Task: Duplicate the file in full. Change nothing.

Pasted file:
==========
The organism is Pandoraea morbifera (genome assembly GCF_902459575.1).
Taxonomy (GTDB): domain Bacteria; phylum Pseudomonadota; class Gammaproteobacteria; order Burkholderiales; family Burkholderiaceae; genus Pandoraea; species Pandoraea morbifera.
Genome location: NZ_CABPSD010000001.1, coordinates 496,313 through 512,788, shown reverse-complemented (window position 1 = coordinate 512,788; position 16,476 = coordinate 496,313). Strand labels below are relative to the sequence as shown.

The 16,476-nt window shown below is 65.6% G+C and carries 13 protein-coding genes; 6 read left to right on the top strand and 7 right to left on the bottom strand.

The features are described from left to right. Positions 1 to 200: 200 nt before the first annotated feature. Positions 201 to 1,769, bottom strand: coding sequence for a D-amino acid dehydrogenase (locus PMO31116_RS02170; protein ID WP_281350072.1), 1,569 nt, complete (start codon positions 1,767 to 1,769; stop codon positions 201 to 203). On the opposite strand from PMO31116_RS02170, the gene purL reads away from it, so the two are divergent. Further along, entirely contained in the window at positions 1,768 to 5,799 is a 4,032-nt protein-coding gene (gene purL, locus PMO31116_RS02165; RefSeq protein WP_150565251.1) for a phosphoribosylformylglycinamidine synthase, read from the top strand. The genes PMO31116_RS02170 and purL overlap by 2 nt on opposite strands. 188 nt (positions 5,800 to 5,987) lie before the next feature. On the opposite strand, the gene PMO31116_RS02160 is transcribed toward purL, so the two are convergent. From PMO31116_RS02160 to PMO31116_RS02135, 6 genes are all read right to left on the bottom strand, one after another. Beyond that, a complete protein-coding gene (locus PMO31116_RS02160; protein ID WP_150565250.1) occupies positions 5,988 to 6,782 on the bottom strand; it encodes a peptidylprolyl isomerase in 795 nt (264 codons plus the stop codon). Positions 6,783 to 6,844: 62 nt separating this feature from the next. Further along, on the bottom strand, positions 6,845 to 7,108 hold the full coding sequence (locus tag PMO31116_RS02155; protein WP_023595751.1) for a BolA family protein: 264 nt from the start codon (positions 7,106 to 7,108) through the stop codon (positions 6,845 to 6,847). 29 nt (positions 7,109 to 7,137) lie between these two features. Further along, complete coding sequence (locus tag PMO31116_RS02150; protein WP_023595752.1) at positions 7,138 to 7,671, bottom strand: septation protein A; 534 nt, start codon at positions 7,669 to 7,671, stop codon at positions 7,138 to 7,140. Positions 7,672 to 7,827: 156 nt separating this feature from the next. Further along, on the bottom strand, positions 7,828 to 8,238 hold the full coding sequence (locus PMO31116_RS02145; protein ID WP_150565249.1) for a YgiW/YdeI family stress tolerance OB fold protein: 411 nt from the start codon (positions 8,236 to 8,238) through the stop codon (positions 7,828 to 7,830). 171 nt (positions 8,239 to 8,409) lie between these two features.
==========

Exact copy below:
The organism is Pandoraea morbifera (genome assembly GCF_902459575.1).
Taxonomy (GTDB): domain Bacteria; phylum Pseudomonadota; class Gammaproteobacteria; order Burkholderiales; family Burkholderiaceae; genus Pandoraea; species Pandoraea morbifera.
Genome location: NZ_CABPSD010000001.1, coordinates 496,313 through 512,788, shown reverse-complemented (window position 1 = coordinate 512,788; position 16,476 = coordinate 496,313). Strand labels below are relative to the sequence as shown.

The 16,476-nt window shown below is 65.6% G+C and carries 13 protein-coding genes; 6 read left to right on the top strand and 7 right to left on the bottom strand.

The features are described from left to right. Positions 1 to 200: 200 nt before the first annotated feature. Positions 201 to 1,769, bottom strand: coding sequence for a D-amino acid dehydrogenase (locus PMO31116_RS02170; protein ID WP_281350072.1), 1,569 nt, complete (start codon positions 1,767 to 1,769; stop codon positions 201 to 203). On the opposite strand from PMO31116_RS02170, the gene purL reads away from it, so the two are divergent. Further along, entirely contained in the window at positions 1,768 to 5,799 is a 4,032-nt protein-coding gene (gene purL, locus PMO31116_RS02165; RefSeq protein WP_150565251.1) for a phosphoribosylformylglycinamidine synthase, read from the top strand. The genes PMO31116_RS02170 and purL overlap by 2 nt on opposite strands. 188 nt (positions 5,800 to 5,987) lie before the next feature. On the opposite strand, the gene PMO31116_RS02160 is transcribed toward purL, so the two are convergent. From PMO31116_RS02160 to PMO31116_RS02135, 6 genes are all read right to left on the bottom strand, one after another. Beyond that, a complete protein-coding gene (locus PMO31116_RS02160; protein ID WP_150565250.1) occupies positions 5,988 to 6,782 on the bottom strand; it encodes a peptidylprolyl isomerase in 795 nt (264 codons plus the stop codon). Positions 6,783 to 6,844: 62 nt separating this feature from the next. Further along, on the bottom strand, positions 6,845 to 7,108 hold the full coding sequence (locus tag PMO31116_RS02155; protein WP_023595751.1) for a BolA family protein: 264 nt from the start codon (positions 7,106 to 7,108) through the stop codon (positions 6,845 to 6,847). 29 nt (positions 7,109 to 7,137) lie between these two features. Further along, complete coding sequence (locus tag PMO31116_RS02150; protein WP_023595752.1) at positions 7,138 to 7,671, bottom strand: septation protein A; 534 nt, start codon at positions 7,669 to 7,671, stop codon at positions 7,138 to 7,140. Positions 7,672 to 7,827: 156 nt separating this feature from the next. Further along, on the bottom strand, positions 7,828 to 8,238 hold the full coding sequence (locus PMO31116_RS02145; protein ID WP_150565249.1) for a YgiW/YdeI family stress tolerance OB fold protein: 411 nt from the start codon (positions 8,236 to 8,238) through the stop codon (positions 7,828 to 7,830). 171 nt (positions 8,239 to 8,409) lie between these two features.